TSC offices are closed as teachers demand transfers during a protest

TSC offices are closed as teachers demand transfers during a protest

TSC offices are closed as teachers demand transfers during a protest.

More than 50 primary school teachers camped outside the Tharaka Nithi County Teachers’ Service Commission (TSC) office in Chuka town Friday night to protest their demand to be transferred to their home sub-counties, which they have been making since May 10.

Teachers from the Tharaka North, Tharaka South, and Chiakariga sub-counties work in Embu, Meru, and Kitui counties. Still, many have applied to return to their native sub counties since President William Ruto’s administration abolished the delocalization policy.

The only openings they were informed of after submitting their transfer letters to the Tharaka Nithi County TSC office are in the Igambang’ombe, Maara, and Chuka sub-counties.

The teachers threatened to stay at the county TSC office until their request was fulfilled in a media interview on Tuesday morning. The office was shut down as a result of their protests there.

There are several schools in Tharaka North, Tharaka South, and Chiakariga sub-counties with as few as four teachers, according to a teacher from Tharaka North sub-county who has been working in Kitui County, and their bosses are moving their buddies there because of hardship allowance.

He claimed they had solid evidence that teachers from other counties had cheated their way into being relocated to the impoverished districts, harming individuals native to such places.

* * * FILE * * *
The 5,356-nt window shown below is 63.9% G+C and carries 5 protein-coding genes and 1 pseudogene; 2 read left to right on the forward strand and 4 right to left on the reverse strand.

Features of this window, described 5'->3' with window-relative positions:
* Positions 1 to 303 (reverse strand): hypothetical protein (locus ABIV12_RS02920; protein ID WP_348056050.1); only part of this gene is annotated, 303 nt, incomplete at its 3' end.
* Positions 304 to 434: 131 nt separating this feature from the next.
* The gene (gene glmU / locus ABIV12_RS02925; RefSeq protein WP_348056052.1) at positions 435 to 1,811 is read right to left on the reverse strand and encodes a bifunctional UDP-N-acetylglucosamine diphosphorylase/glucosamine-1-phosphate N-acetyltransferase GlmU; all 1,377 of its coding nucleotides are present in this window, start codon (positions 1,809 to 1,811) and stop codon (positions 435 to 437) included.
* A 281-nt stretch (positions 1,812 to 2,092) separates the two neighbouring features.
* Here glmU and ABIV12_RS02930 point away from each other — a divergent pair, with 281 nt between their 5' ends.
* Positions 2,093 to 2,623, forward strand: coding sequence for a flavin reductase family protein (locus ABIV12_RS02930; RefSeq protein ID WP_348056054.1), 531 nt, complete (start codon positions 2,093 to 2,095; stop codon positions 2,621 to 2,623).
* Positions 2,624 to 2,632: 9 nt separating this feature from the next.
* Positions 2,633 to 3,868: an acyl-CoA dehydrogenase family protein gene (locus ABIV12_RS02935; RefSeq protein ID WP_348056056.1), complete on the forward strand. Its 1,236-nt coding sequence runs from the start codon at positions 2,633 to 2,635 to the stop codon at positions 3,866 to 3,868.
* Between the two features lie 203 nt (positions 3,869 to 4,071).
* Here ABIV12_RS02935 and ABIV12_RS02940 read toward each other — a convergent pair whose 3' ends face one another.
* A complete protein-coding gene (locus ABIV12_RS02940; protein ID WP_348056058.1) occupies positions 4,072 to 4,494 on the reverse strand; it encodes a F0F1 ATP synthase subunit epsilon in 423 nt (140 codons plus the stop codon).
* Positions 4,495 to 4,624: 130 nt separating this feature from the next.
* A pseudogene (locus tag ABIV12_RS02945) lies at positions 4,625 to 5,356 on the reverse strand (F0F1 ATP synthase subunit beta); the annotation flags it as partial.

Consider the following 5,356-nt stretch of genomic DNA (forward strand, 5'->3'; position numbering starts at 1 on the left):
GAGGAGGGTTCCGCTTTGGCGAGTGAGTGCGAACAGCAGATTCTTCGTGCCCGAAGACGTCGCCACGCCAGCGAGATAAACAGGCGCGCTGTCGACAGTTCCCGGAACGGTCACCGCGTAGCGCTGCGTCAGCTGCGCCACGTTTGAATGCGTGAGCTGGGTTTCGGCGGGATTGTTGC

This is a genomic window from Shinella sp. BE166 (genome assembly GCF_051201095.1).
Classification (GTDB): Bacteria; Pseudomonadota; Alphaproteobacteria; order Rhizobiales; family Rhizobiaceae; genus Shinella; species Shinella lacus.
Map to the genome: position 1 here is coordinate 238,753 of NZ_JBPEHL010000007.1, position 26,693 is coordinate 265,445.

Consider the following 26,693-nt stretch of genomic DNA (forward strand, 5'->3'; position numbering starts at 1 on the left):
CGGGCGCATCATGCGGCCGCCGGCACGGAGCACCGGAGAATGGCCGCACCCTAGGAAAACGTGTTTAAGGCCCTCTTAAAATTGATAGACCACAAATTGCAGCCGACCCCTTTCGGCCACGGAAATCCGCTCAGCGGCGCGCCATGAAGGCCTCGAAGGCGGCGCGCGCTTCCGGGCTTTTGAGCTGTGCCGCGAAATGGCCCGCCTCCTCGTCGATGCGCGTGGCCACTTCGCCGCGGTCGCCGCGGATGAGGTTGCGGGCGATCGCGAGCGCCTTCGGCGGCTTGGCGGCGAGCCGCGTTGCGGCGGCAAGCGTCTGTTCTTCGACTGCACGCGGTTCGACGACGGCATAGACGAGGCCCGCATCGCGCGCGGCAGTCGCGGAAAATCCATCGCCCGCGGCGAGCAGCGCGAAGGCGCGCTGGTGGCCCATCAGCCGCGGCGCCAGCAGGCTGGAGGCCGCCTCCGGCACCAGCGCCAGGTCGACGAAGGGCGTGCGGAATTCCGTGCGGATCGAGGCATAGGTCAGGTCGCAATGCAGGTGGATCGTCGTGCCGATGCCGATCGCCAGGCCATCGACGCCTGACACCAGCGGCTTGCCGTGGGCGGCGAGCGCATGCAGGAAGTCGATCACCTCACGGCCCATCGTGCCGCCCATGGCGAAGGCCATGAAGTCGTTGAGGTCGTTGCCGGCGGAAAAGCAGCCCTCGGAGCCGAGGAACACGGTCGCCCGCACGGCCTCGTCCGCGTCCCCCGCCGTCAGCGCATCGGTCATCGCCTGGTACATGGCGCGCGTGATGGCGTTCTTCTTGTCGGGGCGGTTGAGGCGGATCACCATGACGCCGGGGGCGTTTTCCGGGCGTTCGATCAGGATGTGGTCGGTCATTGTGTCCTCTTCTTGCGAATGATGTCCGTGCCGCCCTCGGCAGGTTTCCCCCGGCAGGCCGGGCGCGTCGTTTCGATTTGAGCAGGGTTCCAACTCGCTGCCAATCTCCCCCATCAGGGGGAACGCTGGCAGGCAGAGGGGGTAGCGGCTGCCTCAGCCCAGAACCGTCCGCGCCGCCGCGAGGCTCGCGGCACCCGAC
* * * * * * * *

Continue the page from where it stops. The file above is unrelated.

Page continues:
For various reasons, we requested to be transferred to schools close to our homes, and he stated we would not consent to be stationed in other counties.

Most young teachers sought transfers to schools close to their homes to reunite with their wives and start families, according to Mrs. Jane Mwangi, a teacher from Tharaka South who has worked in Meru County.

According to her, most teacher marriages have failed because of the low wage, which prevents them from visiting their spouses frequently enough.

She also mentioned that some teachers were moving from locations with severe hardships and had significant loans they could not repay if the hardship stipend was lost.

Mrs. Mwangi remarked, “Someone like me, I’m married but I’ve never enjoyed married life because I’ve been working away from my spouse.”

They would remain camped out in front of the county TSC director’s office until she paid attention to their cries, according to Mr. Mutinda Muriungi, employed in Tigania East in Meru County.

Njeru Mutani, executive secretary of the Kenya National Union of Teachers (Knut) Tharaka Nithi County chapter, and Ndia Gwatia, executive secretary of the Tharaka constituency, joined the teachers on Tuesday morning and reaffirmed their demands.

The instructors need to be brought close to home so they can take care of their families, according to Mr. Mutani, who is also Knut’s national trustee. The teachers have been working away from their homes for several years.

“Teachers are paid very little salary and they cannot survive away from their homes where they are compelled to rent houses,” stated Mr. Mutani.

Mr. Gwatia criticized the county TSC office for displacing residents of Tharaka South, Tharaka North, and Chiakariga sub-counties with teachers from other regions.

Teachers from neighboring Meru and Embu counties and other sub-counties have requested to be transferred to Tharaka South, Tharaka North, and Chiakariga sub-counties because of the hardship allowances. Still, Mr. Gwatia insisted that locals should be given priority.

The county TSC director Rosemary Sokotian, who is out of the office, was spoken to, according to Mr. Gwatia, and she promised to resolve the situation quickly.

The county deputy TSC director could not be reached for comment.

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